As a suspect executes a straight or looping strike, quickly and explosively bend at the knees to lower the head beneath the attack (this motion is similar to squatting). Note: Make certain to squat only low enough to avoid the strike, because squatting too far could leave officers more susceptible to kicks.


Blocking is an officer’s last line of defense. As such, it is important that officers only utilize blocks that are realistically effective in full-contact fights. Additionally, there are a finite number of angles from which suspects can attack, and it is important for officers to incorporate blocks that will protect them against all of these different angles of attack. Before learning the individual blocking techniques, there are a number of key points that officers should understand and consider.

Strikes to the head can knock officers unconscious and this can prove deadly during a confrontation with a suspect. Thus, it is imperative that officers concentrate their blocking efforts first and foremost on the head. They must also understand that blocking their head can sometimes leave small portions of their body unprotected for short periods of time, so they must condition their body to absorb some punishment in the event a strike slips through their blocks.

Officers should exercise economy of motion when executing blocking techniques, because blocks that utilize the least amount of moves are quicker to execute and more successful than blocks that utilize a number of steps. To help accomplish this, officer should utilize a “zone” style defense, which involves using the left hand/arm to block the left side of the head/body, the right hand/arm to block the right side of the head/body, and the legs to block low strikes.

Officers should not cross their hands when they block, because doing so will leave larger portions of their body open to counterstrikes for longer periods of time. For instance, they should not use their left hand to block an attack to the right side of their head or body. They should also not move their hands away from their head/body to “meet” a strike—as is common with martial arts blocks—because it violates economy of motion. Additionally, if they reach out with an arm to block a kick, they are pitting the smaller bones of their arm against the larger bones of the suspect’s leg and they risk breaking their arm.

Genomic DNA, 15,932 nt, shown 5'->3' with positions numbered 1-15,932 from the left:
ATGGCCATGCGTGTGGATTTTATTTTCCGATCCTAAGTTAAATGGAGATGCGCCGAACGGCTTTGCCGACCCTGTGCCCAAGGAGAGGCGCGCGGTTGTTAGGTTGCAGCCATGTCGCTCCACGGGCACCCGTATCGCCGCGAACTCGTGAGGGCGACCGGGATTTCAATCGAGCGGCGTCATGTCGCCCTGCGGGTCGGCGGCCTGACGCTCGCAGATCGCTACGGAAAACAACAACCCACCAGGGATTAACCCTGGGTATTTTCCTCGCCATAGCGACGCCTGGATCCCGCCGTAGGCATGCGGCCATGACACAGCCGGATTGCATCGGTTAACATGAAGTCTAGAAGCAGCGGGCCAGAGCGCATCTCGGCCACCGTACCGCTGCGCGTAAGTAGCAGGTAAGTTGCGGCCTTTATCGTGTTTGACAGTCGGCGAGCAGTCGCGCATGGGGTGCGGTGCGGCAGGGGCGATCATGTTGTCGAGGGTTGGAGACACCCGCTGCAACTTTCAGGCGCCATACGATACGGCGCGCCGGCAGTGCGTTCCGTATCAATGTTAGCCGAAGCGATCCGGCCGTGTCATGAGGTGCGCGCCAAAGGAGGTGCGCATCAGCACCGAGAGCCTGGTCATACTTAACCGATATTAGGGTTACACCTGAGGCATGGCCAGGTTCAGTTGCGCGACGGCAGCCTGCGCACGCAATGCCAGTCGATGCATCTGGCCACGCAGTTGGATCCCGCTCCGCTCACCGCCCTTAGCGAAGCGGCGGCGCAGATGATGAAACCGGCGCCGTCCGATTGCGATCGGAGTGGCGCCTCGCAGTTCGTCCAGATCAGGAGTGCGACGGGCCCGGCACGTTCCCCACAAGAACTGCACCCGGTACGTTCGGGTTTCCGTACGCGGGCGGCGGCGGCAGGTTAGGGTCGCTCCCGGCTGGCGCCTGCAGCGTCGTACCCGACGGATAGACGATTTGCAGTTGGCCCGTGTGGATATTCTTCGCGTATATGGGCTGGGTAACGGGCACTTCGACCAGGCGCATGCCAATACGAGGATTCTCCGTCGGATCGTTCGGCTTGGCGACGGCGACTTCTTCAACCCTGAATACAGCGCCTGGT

As officers block with one hand, the opposite hand should remain in the proper position beside their head/body to protect against other strikes, and their chin should remain tucked. When blocking body shots with the forearms/elbows, officers must be certain to keep their hands pressed against the sides of their face, because body strikes are sometimes used to set-up strikes to the head. This hand positioning is also extremely important to the effective execution of counterstrikes.

Officers should avoid closing their eyes during an attack, because doing so would prevent them from seeing other strikes that might be launched at them, and it would also prevent them from recognizing any opportunities for counterattacks. After executing a block, officers should immediately return their blocking hand/arm to the proper defensive position, and they should be prepared to block additional strikes and execute counterstrikes, takedowns or control holds.


: More on blocking in the next issue.)

BJ Bourg is the chief investigator for the Lafourche Parish District Attorney’s Office. He has more than 20 years of law enforcement experience and has served in various capacities, including patrol, investigations, training and special operations.

Published in Law and Order, Sep 2011

Rating : 9.7